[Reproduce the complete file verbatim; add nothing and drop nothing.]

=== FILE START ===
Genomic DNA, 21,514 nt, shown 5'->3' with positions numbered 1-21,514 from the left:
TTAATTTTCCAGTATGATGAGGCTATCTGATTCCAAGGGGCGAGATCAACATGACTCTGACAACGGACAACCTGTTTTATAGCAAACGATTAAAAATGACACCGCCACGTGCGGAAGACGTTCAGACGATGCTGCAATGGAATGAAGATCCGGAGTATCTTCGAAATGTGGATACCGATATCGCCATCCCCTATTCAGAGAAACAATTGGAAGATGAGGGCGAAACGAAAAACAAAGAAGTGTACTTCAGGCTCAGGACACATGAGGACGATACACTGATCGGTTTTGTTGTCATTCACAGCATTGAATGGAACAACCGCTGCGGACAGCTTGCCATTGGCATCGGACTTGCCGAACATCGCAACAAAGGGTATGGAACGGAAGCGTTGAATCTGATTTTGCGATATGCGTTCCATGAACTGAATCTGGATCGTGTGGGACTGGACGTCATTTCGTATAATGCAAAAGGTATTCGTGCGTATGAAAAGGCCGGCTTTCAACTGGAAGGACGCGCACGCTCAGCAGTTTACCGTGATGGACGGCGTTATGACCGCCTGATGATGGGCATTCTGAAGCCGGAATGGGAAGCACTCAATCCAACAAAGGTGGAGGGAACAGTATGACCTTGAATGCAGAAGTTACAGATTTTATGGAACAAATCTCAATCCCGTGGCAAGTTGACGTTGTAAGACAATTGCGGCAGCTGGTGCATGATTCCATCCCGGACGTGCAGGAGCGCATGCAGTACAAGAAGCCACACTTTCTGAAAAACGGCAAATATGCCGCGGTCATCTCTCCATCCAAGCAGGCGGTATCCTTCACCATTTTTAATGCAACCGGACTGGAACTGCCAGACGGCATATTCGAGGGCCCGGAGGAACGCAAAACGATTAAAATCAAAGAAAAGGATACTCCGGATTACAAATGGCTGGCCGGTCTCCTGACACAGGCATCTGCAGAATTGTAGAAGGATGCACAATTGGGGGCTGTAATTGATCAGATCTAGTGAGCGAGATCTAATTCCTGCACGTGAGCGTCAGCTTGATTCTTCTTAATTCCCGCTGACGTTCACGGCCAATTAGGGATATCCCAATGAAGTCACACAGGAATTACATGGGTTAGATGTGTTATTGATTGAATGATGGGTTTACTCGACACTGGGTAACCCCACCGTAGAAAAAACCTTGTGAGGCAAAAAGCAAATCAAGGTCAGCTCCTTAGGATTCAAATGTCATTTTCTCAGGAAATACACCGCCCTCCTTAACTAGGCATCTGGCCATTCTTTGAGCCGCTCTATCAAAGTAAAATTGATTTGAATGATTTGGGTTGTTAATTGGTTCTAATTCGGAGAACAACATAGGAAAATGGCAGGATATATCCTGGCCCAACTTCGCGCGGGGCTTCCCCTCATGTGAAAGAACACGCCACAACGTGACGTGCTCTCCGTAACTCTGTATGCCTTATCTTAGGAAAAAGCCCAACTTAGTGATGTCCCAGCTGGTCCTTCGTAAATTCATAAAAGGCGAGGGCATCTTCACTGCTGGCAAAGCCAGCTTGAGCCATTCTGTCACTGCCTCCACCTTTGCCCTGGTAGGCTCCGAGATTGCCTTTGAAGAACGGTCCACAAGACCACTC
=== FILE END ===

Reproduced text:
Genomic DNA, 21,514 nt, shown 5'->3' with positions numbered 1-21,514 from the left:
TTAATTTTCCAGTATGATGAGGCTATCTGATTCCAAGGGGCGAGATCAACATGACTCTGACAACGGACAACCTGTTTTATAGCAAACGATTAAAAATGACACCGCCACGTGCGGAAGACGTTCAGACGATGCTGCAATGGAATGAAGATCCGGAGTATCTTCGAAATGTGGATACCGATATCGCCATCCCCTATTCAGAGAAACAATTGGAAGATGAGGGCGAAACGAAAAACAAAGAAGTGTACTTCAGGCTCAGGACACATGAGGACGATACACTGATCGGTTTTGTTGTCATTCACAGCATTGAATGGAACAACCGCTGCGGACAGCTTGCCATTGGCATCGGACTTGCCGAACATCGCAACAAAGGGTATGGAACGGAAGCGTTGAATCTGATTTTGCGATATGCGTTCCATGAACTGAATCTGGATCGTGTGGGACTGGACGTCATTTCGTATAATGCAAAAGGTATTCGTGCGTATGAAAAGGCCGGCTTTCAACTGGAAGGACGCGCACGCTCAGCAGTTTACCGTGATGGACGGCGTTATGACCGCCTGATGATGGGCATTCTGAAGCCGGAATGGGAAGCACTCAATCCAACAAAGGTGGAGGGAACAGTATGACCTTGAATGCAGAAGTTACAGATTTTATGGAACAAATCTCAATCCCGTGGCAAGTTGACGTTGTAAGACAATTGCGGCAGCTGGTGCATGATTCCATCCCGGACGTGCAGGAGCGCATGCAGTACAAGAAGCCACACTTTCTGAAAAACGGCAAATATGCCGCGGTCATCTCTCCATCCAAGCAGGCGGTATCCTTCACCATTTTTAATGCAACCGGACTGGAACTGCCAGACGGCATATTCGAGGGCCCGGAGGAACGCAAAACGATTAAAATCAAAGAAAAGGATACTCCGGATTACAAATGGCTGGCCGGTCTCCTGACACAGGCATCTGCAGAATTGTAGAAGGATGCACAATTGGGGGCTGTAATTGATCAGATCTAGTGAGCGAGATCTAATTCCTGCACGTGAGCGTCAGCTTGATTCTTCTTAATTCCCGCTGACGTTCACGGCCAATTAGGGATATCCCAATGAAGTCACACAGGAATTACATGGGTTAGATGTGTTATTGATTGAATGATGGGTTTACTCGACACTGGGTAACCCCACCGTAGAAAAAACCTTGTGAGGCAAAAAGCAAATCAAGGTCAGCTCCTTAGGATTCAAATGTCATTTTCTCAGGAAATACACCGCCCTCCTTAACTAGGCATCTGGCCATTCTTTGAGCCGCTCTATCAAAGTAAAATTGATTTGAATGATTTGGGTTGTTAATTGGTTCTAATTCGGAGAACAACATAGGAAAATGGCAGGATATATCCTGGCCCAACTTCGCGCGGGGCTTCCCCTCATGTGAAAGAACACGCCACAACGTGACGTGCTCTCCGTAACTCTGTATGCCTTATCTTAGGAAAAAGCCCAACTTAGTGATGTCCCAGCTGGTCCTTCGTAAATTCATAAAAGGCGAGGGCATCTTCACTGCTGGCAAAGCCAGCTTGAGCCATTCTGTCACTGCCTCCACCTTTGCCCTGGTAGGCTCCGAGATTGCCTTTGAAGAACGGTCCACAAGACCACTC